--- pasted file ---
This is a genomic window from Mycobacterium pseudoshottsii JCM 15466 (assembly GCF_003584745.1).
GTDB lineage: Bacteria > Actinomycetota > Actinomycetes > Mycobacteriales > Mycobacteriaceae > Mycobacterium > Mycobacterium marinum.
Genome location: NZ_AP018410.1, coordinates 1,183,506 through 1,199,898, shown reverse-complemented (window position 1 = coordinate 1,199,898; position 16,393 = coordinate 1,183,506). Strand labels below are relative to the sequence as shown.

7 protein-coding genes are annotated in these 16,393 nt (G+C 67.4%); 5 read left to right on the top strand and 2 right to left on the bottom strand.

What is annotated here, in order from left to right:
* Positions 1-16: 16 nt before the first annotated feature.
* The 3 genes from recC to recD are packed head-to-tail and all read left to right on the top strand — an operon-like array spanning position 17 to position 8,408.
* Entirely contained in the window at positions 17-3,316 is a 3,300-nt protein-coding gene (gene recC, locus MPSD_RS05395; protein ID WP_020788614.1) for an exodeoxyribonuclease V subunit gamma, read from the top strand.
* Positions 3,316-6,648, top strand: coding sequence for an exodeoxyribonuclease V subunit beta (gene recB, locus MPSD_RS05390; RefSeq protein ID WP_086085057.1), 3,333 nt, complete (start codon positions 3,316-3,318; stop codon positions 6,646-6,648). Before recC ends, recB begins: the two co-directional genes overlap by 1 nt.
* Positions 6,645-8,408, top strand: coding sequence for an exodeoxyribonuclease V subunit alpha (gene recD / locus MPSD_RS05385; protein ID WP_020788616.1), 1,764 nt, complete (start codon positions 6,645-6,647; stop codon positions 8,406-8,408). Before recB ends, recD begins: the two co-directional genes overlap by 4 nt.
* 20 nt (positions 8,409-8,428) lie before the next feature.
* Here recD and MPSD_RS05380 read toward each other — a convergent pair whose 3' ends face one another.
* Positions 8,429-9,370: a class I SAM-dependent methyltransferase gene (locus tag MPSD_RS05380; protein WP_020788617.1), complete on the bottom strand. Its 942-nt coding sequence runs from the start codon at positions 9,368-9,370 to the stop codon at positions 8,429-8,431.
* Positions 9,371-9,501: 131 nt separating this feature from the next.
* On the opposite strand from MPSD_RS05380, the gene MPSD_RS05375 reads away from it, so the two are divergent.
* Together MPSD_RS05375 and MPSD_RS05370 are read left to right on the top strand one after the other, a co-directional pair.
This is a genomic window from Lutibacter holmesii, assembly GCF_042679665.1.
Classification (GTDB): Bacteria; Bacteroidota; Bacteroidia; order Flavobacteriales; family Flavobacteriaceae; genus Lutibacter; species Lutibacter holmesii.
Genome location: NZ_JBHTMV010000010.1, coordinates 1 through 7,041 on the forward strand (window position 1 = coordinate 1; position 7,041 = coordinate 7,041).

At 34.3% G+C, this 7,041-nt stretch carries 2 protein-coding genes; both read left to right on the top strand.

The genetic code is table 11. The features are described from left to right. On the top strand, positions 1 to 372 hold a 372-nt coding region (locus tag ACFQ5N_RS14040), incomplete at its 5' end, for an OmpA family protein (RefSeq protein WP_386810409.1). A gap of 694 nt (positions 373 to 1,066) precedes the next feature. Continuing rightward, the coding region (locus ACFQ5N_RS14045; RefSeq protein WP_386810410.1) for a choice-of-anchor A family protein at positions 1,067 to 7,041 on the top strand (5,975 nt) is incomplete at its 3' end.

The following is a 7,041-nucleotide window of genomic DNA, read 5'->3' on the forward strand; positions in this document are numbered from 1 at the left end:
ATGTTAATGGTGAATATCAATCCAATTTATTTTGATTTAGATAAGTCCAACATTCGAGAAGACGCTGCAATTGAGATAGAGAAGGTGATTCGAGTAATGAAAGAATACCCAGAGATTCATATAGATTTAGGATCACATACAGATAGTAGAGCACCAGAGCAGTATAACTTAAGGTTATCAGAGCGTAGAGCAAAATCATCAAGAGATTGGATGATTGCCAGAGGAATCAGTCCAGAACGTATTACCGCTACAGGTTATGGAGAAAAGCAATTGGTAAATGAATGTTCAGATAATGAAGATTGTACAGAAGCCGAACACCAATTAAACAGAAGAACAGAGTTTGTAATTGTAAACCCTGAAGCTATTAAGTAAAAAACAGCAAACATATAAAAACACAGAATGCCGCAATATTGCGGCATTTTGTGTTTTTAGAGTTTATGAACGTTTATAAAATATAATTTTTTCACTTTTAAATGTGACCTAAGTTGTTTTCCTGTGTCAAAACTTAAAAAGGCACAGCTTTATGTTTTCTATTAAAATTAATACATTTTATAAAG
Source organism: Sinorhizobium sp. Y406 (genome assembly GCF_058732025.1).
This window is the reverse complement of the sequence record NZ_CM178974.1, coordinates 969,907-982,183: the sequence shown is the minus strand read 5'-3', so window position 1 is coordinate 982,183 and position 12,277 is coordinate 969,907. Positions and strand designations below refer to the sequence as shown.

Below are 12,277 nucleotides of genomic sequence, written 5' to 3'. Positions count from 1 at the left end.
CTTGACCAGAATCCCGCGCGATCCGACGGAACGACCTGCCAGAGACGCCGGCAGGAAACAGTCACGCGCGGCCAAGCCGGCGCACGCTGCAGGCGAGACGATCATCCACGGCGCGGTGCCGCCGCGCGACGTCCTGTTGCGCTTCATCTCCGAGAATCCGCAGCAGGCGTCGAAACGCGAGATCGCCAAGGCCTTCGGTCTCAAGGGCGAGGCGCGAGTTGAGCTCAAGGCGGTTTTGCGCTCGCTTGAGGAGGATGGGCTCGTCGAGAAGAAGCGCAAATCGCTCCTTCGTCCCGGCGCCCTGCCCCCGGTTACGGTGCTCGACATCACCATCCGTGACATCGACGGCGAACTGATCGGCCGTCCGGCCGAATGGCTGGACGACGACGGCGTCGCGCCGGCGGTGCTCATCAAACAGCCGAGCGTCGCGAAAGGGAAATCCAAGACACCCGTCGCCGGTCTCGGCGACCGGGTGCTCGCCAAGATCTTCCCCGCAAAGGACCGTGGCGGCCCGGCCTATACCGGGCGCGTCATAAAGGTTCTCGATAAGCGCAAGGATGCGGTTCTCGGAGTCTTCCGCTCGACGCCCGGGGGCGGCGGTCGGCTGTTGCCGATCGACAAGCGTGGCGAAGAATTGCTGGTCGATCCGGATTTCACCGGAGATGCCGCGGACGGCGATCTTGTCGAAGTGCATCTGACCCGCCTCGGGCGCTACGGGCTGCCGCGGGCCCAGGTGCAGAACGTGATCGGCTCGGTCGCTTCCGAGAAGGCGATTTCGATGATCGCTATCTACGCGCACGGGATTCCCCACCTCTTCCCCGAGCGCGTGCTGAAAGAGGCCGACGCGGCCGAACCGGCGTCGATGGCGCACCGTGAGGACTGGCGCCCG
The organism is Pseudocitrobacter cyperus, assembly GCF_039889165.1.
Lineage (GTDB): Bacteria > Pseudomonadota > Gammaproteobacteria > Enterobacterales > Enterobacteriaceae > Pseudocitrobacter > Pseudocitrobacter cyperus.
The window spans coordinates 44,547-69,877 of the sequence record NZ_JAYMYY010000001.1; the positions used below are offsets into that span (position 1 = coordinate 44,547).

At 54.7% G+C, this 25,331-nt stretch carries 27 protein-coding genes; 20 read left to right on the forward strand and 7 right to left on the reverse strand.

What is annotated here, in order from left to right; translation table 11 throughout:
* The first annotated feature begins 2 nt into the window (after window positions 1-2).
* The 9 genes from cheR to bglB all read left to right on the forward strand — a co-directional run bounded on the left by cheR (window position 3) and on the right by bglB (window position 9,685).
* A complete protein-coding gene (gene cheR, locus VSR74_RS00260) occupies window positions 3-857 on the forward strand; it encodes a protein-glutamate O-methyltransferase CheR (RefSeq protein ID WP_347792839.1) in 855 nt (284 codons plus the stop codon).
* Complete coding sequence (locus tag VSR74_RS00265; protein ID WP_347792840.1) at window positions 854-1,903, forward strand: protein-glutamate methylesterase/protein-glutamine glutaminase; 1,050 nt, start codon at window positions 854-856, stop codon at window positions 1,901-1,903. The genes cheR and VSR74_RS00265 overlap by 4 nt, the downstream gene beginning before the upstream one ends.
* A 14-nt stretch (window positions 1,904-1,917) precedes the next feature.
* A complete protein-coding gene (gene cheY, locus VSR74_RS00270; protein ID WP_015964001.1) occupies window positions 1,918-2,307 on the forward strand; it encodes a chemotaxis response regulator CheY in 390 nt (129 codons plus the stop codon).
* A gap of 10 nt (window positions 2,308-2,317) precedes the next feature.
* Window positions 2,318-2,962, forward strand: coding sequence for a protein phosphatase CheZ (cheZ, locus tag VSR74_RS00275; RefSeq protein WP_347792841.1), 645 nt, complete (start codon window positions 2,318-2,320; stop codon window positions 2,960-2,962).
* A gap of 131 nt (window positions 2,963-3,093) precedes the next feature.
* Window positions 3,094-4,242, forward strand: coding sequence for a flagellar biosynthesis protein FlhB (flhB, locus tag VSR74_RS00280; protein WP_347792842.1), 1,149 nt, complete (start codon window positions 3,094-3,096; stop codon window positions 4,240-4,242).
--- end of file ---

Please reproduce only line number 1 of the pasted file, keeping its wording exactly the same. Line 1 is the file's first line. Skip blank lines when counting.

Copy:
This is a genomic window from Mycobacterium pseudoshottsii JCM 15466 (assembly GCF_003584745.1).